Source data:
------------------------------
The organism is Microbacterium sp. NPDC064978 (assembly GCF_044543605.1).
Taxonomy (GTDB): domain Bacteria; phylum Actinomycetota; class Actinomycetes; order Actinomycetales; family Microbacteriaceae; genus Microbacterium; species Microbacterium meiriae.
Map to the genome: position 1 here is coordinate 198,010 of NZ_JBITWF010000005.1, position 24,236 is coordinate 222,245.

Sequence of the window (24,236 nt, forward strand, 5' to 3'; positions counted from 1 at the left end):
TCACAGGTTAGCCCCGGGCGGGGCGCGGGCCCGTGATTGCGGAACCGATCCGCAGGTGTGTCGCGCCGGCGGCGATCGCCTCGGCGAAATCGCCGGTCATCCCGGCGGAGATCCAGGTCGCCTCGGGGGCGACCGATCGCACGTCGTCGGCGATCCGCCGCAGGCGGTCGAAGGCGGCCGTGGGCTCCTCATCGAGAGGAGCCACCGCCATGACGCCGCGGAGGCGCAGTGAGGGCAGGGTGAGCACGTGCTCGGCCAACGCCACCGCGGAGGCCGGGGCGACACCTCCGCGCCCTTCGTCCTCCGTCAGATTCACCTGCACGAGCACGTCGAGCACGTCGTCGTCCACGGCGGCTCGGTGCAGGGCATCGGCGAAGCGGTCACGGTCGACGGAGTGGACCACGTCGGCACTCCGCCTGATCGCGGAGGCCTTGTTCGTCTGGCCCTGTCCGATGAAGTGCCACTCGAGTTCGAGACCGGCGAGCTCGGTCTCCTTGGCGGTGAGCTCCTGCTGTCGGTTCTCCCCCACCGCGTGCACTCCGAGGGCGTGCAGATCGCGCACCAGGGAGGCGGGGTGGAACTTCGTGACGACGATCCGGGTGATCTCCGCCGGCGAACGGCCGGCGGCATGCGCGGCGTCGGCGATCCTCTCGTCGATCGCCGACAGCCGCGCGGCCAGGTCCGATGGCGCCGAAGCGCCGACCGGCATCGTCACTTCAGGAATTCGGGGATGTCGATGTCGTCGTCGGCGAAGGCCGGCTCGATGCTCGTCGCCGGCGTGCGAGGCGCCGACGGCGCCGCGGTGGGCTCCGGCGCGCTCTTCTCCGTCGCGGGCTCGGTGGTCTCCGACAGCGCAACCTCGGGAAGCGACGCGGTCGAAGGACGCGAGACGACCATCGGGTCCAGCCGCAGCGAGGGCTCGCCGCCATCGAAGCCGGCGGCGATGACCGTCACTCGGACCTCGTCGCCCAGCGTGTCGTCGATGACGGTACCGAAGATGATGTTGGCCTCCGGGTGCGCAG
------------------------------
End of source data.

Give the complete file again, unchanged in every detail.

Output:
The organism is Microbacterium sp. NPDC064978 (assembly GCF_044543605.1).
Taxonomy (GTDB): domain Bacteria; phylum Actinomycetota; class Actinomycetes; order Actinomycetales; family Microbacteriaceae; genus Microbacterium; species Microbacterium meiriae.
Map to the genome: position 1 here is coordinate 198,010 of NZ_JBITWF010000005.1, position 24,236 is coordinate 222,245.

Sequence of the window (24,236 nt, forward strand, 5' to 3'; positions counted from 1 at the left end):
TCACAGGTTAGCCCCGGGCGGGGCGCGGGCCCGTGATTGCGGAACCGATCCGCAGGTGTGTCGCGCCGGCGGCGATCGCCTCGGCGAAATCGCCGGTCATCCCGGCGGAGATCCAGGTCGCCTCGGGGGCGACCGATCGCACGTCGTCGGCGATCCGCCGCAGGCGGTCGAAGGCGGCCGTGGGCTCCTCATCGAGAGGAGCCACCGCCATGACGCCGCGGAGGCGCAGTGAGGGCAGGGTGAGCACGTGCTCGGCCAACGCCACCGCGGAGGCCGGGGCGACACCTCCGCGCCCTTCGTCCTCCGTCAGATTCACCTGCACGAGCACGTCGAGCACGTCGTCGTCCACGGCGGCTCGGTGCAGGGCATCGGCGAAGCGGTCACGGTCGACGGAGTGGACCACGTCGGCACTCCGCCTGATCGCGGAGGCCTTGTTCGTCTGGCCCTGTCCGATGAAGTGCCACTCGAGTTCGAGACCGGCGAGCTCGGTCTCCTTGGCGGTGAGCTCCTGCTGTCGGTTCTCCCCCACCGCGTGCACTCCGAGGGCGTGCAGATCGCGCACCAGGGAGGCGGGGTGGAACTTCGTGACGACGATCCGGGTGATCTCCGCCGGCGAACGGCCGGCGGCATGCGCGGCGTCGGCGATCCTCTCGTCGATCGCCGACAGCCGCGCGGCCAGGTCCGATGGCGCCGAAGCGCCGACCGGCATCGTCACTTCAGGAATTCGGGGATGTCGATGTCGTCGTCGGCGAAGGCCGGCTCGATGCTCGTCGCCGGCGTGCGAGGCGCCGACGGCGCCGCGGTGGGCTCCGGCGCGCTCTTCTCCGTCGCGGGCTCGGTGGTCTCCGACAGCGCAACCTCGGGAAGCGACGCGGTCGAAGGACGCGAGACGACCATCGGGTCCAGCCGCAGCGAGGGCTCGCCGCCATCGAAGCCGGCGGCGATGACCGTCACTCGGACCTCGTCGCCCAGCGTGTCGTCGATGACGGTACCGAAGATGATGTTGGCCTCCGGGTGCGCAG